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“And I, too; for ever since I had strength enough to gnaw a bone I have longed for the power of speech, that I might utter a multitude of things I had laid up in my memory, and which lay there so long that they were growing musty or almost forgotten. Now, however, that I see myself so unexpectedly enriched with this divine gift of speech, I intend to enjoy it and avail myself of it as much as I can, taking pains to say everything I can recollect, though it be confusedly and helter-skelter, not knowing when this blessing, which I regard as a loan, shall be reclaimed from me.”

This quotation sums up the wish of a dog making the most of a magic spell though which his bark has been transformed into human speech. Undoubtedly one of the strangest (for being unusual) and most discerning animals in world literature, Berganza blurts it out during the first moments of his conversation with another dog, Scipio, in the “Dialogue of Dogs”, published in 1613 that forms part of the Exemplary Novels of the Spanish genius Miguel de Cervantes.

In the year commemorating the 400th death anniversary of the author of “Don Quijote”, our Perro Berde would not want to miss out on paying tribute to his colleague Berganza, a profoundly human character through whom Cervantes, in a world of frenzied journey between reality and fiction, gives man´s best friend the power of speech to describe some aspects of the world that he has to live through.

Our dog-magazine continues to be strange.  “Stranger than a three-headed dog” is our Perro Berde.  Carrying on with literary canine reflections, we humans are strange too.  That is how Miguel de Unamuno encourages Orfeo, the dog of Augusto Pérez, the protagonist of his novel “Mist” (1914), to think.  “What a strange animal is man! He never seems to notice what is before him. He caresses us and we never know why—but not when we offer to caress him. When we devote ourselves most to him he drives us away and beats us. There is no way of knowing what he wants; if indeed he knows it himself. “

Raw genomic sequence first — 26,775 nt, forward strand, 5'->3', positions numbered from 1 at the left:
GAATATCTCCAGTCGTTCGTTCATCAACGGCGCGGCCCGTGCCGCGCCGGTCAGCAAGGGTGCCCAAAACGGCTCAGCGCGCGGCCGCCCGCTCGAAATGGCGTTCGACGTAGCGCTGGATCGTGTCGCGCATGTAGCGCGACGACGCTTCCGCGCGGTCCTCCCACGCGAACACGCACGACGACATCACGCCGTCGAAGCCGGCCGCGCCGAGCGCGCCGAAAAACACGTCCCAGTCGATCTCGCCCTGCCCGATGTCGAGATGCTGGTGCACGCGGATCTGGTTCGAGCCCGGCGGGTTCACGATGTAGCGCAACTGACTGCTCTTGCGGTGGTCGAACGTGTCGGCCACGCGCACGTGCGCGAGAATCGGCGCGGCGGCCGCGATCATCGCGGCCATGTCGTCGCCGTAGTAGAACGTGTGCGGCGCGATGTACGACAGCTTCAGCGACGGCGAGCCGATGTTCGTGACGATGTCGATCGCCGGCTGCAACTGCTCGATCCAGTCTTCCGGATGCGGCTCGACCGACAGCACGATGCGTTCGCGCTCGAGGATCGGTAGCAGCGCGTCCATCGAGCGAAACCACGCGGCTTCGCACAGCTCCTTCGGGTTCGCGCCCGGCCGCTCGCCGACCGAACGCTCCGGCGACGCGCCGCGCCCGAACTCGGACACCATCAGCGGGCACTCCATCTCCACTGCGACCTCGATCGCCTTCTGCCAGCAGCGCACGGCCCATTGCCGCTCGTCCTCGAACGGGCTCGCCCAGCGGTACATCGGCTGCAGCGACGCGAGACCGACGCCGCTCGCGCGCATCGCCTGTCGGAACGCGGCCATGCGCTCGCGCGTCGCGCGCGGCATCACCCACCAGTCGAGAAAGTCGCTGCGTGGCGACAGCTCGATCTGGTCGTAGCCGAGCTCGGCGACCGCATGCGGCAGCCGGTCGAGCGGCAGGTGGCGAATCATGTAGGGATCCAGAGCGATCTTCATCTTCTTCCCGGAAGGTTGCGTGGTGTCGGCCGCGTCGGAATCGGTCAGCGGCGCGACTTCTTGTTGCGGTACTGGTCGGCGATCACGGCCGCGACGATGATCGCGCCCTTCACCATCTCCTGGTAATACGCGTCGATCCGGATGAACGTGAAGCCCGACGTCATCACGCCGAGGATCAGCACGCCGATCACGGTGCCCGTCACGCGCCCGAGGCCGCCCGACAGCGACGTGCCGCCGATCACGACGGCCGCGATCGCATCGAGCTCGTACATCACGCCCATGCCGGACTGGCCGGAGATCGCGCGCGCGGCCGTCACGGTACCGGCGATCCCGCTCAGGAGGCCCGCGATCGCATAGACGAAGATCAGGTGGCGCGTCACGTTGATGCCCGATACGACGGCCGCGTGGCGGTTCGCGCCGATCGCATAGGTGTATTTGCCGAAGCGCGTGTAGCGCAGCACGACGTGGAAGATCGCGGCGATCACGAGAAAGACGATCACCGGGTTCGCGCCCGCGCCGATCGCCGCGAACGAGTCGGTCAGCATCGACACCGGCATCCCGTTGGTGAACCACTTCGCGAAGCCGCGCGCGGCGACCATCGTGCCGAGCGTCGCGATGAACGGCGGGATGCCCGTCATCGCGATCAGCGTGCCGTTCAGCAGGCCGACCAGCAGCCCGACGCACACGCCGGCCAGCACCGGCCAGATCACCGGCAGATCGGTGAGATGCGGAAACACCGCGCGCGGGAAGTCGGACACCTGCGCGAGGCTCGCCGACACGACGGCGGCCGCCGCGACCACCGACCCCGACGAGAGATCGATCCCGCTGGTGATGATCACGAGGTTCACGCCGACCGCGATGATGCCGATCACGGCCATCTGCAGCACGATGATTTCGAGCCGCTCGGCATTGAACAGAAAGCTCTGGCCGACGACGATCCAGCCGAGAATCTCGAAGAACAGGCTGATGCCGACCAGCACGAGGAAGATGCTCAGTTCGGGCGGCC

We humans, who look out for our Perro Berde, fortunately know what we want. We keep on protecting our rara avis for being different and in some ways, for being unique.  Unique, for being one of the few cultural magazines published by an embassy of Spain, rare for being one of the few publications that continue to tackle questions, shed light and foster renewed introspection of history and culture that unite Spain and the Philippines under the strange veil of presence and oblivion that bring us together and which we attempt to condense in these pages.

Perro Berde wishes to thank especially the work of the previous editorial committee and all those people who have generously contributed to the editing and contents of this edition, particularly Meritxell Parayre Sabés and Isabel Pérez Gálvez.  To all of them, a polyglot´s affectionate bark: au, au! (Tagalog), ¡guau, guau! (Castillian, Galician), ¡bub, bub! (Catalonian), ¡zaunk, zaunk! (Basque), woof, woof! in English.

Enjoy Perro Berde 6.